The night Gmail stopped talking to me

I used to be on a lot of mailing lists. Back in the 90’s and 00’s, I was doing a lot of Open Source contribution.

Debian, Wine, Thousand Parsec, OpenJPEG, Second Life Viewer, rt2x00, dwm, X.Org, uim, FreeRADIUS; to name-drop a few. My tendency to show up and contribute a single patch in those days meant having to subscribe to a -devel list (and possibly a -patch list), email your patch to the list, and keep monitoring your thread to respond to feedback, iterate on the patch, and eventually enjoy the warm glow of commit.

And once I was on the list, I tended to never leave. I also had a tendency to become the Debian maintainer if one was needed. And in one case, the Release Manager for a release.

Tonight, it ended in blood and tears for many such lists…

Actually, that’s not true. Many of those lists had ended themselves since I was subscribed. And it looks like some time in 2009, my university email address expired and so my subscriptions through that went away. (Apologies to the bounce-bots….)

Still, some of the larger projects stuck around, and had my now-20-year-old email address. Even my mobile phone number is slightly younger than that. Actually, some of my colleagues are younger than that, I suspect.

That means I’ve had the same email address for more than half my life. Or longer than Google has been around.

Speaking of Google, at some point I realised that maintaining my own email server was a dumb idea, and migrated my email to Gmail. I remember hunting down a script to upload all my own email via IMAP, and leaving it running for days.

Being a compulsive hoarder, I couldn’t leave anything behind. That gives me full email history to 1998 (according to my sorted folders) except a year where a typo erased my inbox instead of archiving it in the early 2000’s.

One thing about mailing lists, though, is they’re archived elsewhere. So it’s much easier to delete old email from a mailing list, even for a hoarder. However, I realised this much too late, and so email continued to accumulate.

Gmail’s UI isn’t great at unsubscribing from Mailman mailling lists, which is what everyone serious in Open Source used, “back in the day”. Mailman’s own development email list was hosted on Sourceforce, because… reasons.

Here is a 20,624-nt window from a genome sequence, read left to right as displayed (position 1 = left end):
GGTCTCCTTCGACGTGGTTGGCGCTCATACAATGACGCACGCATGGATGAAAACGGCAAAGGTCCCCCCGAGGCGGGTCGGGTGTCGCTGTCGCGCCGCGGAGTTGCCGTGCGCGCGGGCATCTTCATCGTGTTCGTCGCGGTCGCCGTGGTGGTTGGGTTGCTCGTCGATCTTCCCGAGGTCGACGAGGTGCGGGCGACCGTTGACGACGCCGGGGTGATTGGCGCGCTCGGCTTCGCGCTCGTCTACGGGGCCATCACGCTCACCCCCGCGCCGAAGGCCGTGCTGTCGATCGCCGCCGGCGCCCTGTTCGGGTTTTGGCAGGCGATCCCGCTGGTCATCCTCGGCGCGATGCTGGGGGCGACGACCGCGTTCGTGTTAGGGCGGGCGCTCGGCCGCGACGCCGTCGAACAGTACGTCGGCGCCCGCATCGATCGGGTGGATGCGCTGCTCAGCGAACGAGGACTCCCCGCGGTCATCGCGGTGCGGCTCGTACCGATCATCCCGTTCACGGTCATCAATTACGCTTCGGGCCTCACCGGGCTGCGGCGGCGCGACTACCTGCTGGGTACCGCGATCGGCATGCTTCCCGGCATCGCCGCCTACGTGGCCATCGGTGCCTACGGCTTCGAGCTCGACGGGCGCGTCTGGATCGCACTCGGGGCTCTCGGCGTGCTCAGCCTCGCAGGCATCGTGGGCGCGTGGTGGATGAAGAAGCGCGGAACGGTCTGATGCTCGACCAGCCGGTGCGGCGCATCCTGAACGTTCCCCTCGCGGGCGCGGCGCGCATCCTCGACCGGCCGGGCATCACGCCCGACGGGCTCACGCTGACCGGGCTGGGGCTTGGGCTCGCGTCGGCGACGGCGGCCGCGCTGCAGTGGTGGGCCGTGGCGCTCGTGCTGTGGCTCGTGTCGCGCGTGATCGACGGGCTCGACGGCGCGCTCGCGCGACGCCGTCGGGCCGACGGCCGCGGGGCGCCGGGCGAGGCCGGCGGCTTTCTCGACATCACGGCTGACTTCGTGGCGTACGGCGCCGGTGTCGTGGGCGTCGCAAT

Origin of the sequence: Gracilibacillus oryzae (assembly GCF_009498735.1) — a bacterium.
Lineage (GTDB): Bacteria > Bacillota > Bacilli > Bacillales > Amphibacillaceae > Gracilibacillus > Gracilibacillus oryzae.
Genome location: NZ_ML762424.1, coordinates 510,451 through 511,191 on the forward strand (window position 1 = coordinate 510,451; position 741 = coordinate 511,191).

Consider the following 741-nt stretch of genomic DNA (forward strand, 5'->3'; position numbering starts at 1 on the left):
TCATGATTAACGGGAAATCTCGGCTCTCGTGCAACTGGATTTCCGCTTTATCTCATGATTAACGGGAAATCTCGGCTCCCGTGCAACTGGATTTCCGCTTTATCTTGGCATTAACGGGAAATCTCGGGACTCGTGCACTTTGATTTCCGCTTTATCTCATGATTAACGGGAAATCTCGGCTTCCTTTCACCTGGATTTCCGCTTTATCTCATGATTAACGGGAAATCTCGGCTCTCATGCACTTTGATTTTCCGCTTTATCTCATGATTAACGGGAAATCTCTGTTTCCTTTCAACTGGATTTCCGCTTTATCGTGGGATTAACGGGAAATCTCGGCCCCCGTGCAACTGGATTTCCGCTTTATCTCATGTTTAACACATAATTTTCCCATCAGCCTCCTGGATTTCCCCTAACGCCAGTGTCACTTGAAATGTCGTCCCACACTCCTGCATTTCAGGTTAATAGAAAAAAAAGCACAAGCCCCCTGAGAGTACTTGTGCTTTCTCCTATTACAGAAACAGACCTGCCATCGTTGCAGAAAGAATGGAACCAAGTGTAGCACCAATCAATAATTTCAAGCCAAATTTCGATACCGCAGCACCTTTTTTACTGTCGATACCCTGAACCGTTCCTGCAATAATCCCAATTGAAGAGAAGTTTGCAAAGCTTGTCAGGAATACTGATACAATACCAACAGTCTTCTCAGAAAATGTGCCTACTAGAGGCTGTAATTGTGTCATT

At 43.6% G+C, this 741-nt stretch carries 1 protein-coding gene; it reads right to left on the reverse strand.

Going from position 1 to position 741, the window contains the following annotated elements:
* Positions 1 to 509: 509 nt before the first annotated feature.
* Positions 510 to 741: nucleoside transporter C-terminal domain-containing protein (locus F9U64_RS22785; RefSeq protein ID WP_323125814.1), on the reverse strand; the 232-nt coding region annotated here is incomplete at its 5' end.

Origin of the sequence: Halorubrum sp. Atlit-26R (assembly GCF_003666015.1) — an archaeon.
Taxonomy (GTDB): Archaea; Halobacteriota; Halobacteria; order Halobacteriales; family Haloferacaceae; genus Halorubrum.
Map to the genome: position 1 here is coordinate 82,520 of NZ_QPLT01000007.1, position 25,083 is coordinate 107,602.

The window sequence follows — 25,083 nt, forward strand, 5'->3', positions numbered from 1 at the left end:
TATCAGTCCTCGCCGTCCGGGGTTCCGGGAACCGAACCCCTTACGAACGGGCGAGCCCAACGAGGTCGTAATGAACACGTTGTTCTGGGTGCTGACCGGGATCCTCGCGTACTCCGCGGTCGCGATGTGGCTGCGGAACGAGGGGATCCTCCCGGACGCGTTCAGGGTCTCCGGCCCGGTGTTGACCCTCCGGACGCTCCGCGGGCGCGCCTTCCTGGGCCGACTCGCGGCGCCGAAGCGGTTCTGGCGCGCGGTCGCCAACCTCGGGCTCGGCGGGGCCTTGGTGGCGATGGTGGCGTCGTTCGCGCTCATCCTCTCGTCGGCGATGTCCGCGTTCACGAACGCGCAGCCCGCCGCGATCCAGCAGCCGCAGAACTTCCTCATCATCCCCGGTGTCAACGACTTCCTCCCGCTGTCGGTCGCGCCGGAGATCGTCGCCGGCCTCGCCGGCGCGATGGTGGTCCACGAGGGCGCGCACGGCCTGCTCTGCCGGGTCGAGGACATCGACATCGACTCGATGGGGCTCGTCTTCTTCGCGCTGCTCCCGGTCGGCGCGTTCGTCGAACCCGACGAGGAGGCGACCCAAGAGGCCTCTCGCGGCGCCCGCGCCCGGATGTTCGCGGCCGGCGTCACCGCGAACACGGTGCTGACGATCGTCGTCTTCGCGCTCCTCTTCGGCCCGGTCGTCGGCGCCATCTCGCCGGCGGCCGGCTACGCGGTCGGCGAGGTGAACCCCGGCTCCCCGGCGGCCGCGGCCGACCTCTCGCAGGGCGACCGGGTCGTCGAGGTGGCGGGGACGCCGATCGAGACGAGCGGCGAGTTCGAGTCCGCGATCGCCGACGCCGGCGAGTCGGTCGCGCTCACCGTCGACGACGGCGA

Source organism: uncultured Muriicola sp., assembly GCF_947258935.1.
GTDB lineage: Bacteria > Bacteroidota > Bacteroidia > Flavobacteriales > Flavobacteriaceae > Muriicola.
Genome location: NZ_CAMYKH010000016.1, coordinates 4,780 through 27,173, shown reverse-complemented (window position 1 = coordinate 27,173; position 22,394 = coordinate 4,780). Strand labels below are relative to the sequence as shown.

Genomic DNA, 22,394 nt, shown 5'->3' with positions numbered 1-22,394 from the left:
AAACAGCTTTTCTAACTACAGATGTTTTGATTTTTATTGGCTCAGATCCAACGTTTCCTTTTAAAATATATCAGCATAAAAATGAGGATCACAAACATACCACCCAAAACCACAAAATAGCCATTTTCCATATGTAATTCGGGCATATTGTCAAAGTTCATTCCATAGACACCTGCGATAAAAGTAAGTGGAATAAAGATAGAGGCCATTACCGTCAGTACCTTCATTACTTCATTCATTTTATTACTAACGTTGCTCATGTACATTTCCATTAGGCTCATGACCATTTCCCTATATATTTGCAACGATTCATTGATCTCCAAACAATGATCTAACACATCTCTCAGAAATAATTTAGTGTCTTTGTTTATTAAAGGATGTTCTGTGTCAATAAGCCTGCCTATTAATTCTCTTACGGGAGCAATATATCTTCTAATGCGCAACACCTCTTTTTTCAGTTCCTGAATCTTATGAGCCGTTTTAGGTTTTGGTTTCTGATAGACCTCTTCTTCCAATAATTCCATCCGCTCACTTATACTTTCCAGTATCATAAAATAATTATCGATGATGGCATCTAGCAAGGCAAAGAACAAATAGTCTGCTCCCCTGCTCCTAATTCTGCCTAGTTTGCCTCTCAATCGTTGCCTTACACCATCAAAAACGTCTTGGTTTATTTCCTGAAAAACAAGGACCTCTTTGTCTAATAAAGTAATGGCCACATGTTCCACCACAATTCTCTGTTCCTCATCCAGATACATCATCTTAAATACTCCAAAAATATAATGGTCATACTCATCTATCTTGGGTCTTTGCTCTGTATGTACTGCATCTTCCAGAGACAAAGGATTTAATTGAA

There’s a header in each email indicating how to unsubscribe, but you have to “show original” to see it. Usually it’s a http: or mailto: link, which is not clickable in that view.

What the Gmail UI does do well, that the Inbox UI (what I normally use these days) does not, is let you multi-select in any way other than “Click one by one on the emails you want”. They have an ‘All’ button, which selects all the email on-screen, and then gives you a “Really, All” link to let you select everything that matches the current filter/label.

This will happily let you select and delete over 77k emails in one click. That was my largest folder, wine-patches, but only because I unsubscribed from debian-devel last time I tried to clean up my email.

What it will not happily do is delete 77k emails (move them to Trash) quickly. In fact, while I was waiting and occasionally clicking the “Something timed out, try again” links, I decided I should write a blog post.

This blog post.

I was hoping to end with “And I’m still waiting”, but it did finish while I was working on this. So despite the rocky start, Gmail and I are once again on speaking-terms.

Never go to bed angry with your email provider, as the proverb should go.

Instead, I get to explore how long it takes to delete 131,585 emails from “Bin”. That should give me time to follow this up with some thoughts on how Open Source project communication has changed. Expect a post about that some time in the coming week, since it overlaps with something I need to do in the coming week as well.

Update: It finished in under half an hour, while I was editing and adding links to this post. And relived some of my finest wall-of-text emails where I completely miss the recent release of Git when considering distributed version control.

Only 3gB of email deleted… It looked larger in the rear-view mirror.


A marriage of priority and purpose

Now that I’m back on the blogoblong (still my word, a decade later!) I flicked back and did a little bit of cleanup of the blog history.

I made all my ‘food diary’ posts private (self-shaming doesn’t work if you never read it), and passworded my occasional translations of Mew Azama’s old diary (“Mew”), to try take them out of the default view, and am working to rationalise the tags and categories, so am possibly breaking five-year-old permalinks, if anyone felt an entire subsection of my blog was interesting to follow.